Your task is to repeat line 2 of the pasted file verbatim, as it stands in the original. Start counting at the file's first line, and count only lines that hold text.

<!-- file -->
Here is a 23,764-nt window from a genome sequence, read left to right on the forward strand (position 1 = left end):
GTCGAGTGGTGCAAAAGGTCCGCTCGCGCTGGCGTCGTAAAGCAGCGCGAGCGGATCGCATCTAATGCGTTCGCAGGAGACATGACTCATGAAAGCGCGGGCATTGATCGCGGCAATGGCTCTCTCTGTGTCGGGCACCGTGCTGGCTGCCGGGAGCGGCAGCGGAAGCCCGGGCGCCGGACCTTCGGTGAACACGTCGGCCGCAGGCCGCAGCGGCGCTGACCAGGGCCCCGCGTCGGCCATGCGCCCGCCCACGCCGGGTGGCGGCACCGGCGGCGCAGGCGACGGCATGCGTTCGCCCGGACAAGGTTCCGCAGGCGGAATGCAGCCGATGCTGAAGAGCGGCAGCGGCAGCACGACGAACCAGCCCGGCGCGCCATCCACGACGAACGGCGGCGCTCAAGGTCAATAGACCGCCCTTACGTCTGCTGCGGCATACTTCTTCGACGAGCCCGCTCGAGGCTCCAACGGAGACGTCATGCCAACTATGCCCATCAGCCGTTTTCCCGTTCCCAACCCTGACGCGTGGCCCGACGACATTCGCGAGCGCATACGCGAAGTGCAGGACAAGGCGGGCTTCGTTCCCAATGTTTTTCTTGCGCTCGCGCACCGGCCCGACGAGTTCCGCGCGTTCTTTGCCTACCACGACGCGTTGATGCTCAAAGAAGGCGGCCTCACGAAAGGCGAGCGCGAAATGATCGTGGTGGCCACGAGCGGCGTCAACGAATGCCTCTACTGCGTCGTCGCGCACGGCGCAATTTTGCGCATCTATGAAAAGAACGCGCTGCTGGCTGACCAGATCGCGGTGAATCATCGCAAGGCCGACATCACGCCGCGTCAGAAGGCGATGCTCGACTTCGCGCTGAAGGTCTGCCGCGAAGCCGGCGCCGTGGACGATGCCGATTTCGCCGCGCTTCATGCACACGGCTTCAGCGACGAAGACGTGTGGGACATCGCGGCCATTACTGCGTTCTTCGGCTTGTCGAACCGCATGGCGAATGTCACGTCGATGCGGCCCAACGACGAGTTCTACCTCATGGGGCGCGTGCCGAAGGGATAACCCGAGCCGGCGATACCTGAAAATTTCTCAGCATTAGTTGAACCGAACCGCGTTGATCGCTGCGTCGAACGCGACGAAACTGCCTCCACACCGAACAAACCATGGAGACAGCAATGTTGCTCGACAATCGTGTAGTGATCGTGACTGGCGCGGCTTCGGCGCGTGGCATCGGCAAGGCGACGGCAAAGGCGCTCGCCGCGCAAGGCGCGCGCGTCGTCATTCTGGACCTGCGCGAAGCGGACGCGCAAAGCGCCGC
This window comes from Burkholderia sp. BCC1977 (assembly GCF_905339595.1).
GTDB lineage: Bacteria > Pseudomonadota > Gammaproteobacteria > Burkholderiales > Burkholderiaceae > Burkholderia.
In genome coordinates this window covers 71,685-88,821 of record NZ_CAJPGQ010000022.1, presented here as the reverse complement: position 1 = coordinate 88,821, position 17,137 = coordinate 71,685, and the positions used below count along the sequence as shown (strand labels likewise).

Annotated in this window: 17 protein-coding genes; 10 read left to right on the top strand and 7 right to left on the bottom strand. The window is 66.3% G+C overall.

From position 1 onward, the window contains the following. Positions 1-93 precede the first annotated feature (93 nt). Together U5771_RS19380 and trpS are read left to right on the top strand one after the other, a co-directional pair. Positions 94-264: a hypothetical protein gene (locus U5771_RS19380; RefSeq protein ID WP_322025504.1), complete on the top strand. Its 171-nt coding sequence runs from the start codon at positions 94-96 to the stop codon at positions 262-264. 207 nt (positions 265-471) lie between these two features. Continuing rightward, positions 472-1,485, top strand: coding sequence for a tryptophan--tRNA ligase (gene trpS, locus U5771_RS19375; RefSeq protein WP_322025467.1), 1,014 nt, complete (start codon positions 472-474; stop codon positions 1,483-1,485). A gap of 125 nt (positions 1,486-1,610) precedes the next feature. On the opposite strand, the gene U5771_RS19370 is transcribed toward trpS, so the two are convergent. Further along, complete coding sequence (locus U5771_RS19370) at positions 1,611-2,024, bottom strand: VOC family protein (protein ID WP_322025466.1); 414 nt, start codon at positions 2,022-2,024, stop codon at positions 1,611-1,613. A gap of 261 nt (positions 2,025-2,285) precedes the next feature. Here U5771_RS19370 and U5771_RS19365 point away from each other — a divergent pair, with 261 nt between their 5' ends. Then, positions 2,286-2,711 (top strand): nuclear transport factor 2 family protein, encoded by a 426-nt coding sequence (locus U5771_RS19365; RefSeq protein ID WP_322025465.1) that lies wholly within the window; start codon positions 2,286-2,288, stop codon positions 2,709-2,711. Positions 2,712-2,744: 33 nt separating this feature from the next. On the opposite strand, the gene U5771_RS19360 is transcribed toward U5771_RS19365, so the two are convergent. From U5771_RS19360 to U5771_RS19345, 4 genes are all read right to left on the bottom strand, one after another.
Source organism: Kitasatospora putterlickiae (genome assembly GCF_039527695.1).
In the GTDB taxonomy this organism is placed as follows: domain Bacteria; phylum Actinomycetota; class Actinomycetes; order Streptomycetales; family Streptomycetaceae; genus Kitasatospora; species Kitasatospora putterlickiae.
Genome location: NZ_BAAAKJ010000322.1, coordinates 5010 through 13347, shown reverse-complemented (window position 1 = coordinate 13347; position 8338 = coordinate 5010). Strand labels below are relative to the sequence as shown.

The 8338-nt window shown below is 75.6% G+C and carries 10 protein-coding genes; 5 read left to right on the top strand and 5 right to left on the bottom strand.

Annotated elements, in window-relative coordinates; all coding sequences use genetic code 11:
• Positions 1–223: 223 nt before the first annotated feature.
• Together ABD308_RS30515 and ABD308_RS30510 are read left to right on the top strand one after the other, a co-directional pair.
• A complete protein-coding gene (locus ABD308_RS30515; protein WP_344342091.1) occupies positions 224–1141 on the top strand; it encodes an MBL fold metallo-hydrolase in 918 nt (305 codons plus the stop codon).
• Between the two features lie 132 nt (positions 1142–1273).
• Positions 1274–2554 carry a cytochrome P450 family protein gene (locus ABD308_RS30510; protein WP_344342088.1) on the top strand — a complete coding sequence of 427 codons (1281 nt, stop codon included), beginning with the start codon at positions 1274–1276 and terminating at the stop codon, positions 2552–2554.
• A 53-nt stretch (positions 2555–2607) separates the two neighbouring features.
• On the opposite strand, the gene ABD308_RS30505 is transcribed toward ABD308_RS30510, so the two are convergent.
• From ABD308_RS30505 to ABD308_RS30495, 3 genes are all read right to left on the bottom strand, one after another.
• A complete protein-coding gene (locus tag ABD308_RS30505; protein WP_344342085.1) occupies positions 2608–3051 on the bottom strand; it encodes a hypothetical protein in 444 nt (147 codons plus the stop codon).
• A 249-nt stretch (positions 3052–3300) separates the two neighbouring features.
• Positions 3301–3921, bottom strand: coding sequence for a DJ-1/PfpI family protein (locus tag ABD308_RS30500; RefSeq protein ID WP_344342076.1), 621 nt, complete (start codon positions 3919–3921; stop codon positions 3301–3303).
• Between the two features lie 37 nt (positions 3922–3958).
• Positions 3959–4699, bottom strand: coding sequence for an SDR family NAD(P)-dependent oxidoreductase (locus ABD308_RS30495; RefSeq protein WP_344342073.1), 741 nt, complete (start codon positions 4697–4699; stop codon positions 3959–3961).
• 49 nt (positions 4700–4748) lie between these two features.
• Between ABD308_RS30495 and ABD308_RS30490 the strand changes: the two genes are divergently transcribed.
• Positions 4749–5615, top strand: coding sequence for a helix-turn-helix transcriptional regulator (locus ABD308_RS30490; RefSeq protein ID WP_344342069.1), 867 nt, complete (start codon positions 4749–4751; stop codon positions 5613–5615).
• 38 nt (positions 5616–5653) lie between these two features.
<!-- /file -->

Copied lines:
GTCGAGTGGTGCAAAAGGTCCGCTCGCGCTGGCGTCGTAAAGCAGCGCGAGCGGATCGCATCTAATGCGTTCGCAGGAGACATGACTCATGAAAGCGCGGGCATTGATCGCGGCAATGGCTCTCTCTGTGTCGGGCACCGTGCTGGCTGCCGGGAGCGGCAGCGGAAGCCCGGGCGCCGGACCTTCGGTGAACACGTCGGCCGCAGGCCGCAGCGGCGCTGACCAGGGCCCCGCGTCGGCCATGCGCCCGCCCACGCCGGGTGGCGGCACCGGCGGCGCAGGCGACGGCATGCGTTCGCCCGGACAAGGTTCCGCAGGCGGAATGCAGCCGATGCTGAAGAGCGGCAGCGGCAGCACGACGAACCAGCCCGGCGCGCCATCCACGACGAACGGCGGCGCTCAAGGTCAATAGACCGCCCTTACGTCTGCTGCGGCATACTTCTTCGACGAGCCCGCTCGAGGCTCCAACGGAGACGTCATGCCAACTATGCCCATCAGCCGTTTTCCCGTTCCCAACCCTGACGCGTGGCCCGACGACATTCGCGAGCGCATACGCGAAGTGCAGGACAAGGCGGGCTTCGTTCCCAATGTTTTTCTTGCGCTCGCGCACCGGCCCGACGAGTTCCGCGCGTTCTTTGCCTACCACGACGCGTTGATGCTCAAAGAAGGCGGCCTCACGAAAGGCGAGCGCGAAATGATCGTGGTGGCCACGAGCGGCGTCAACGAATGCCTCTACTGCGTCGTCGCGCACGGCGCAATTTTGCGCATCTATGAAAAGAACGCGCTGCTGGCTGACCAGATCGCGGTGAATCATCGCAAGGCCGACATCACGCCGCGTCAGAAGGCGATGCTCGACTTCGCGCTGAAGGTCTGCCGCGAAGCCGGCGCCGTGGACGATGCCGATTTCGCCGCGCTTCATGCACACGGCTTCAGCGACGAAGACGTGTGGGACATCGCGGCCATTACTGCGTTCTTCGGCTTGTCGAACCGCATGGCGAATGTCACGTCGATGCGGCCCAACGACGAGTTCTACCTCATGGGGCGCGTGCCGAAGGGATAACCCGAGCCGGCGATACCTGAAAATTTCTCAGCATTAGTTGAACCGAACCGCGTTGATCGCTGCGTCGAACGCGACGAAACTGCCTCCACACCGAACAAACCATGGAGACAGCAATGTTGCTCGACAATCGTGTAGTGATCGTGACTGGCGCGGCTTCGGCGCGTGGCATCGGCAAGGCGACGGCAAAGGCGCTCGCCGCGCAAGGCGCGCGCGTCGTCATTCTGGACCTGCGCGAAGCGGACGCGCAAAGCGCCGC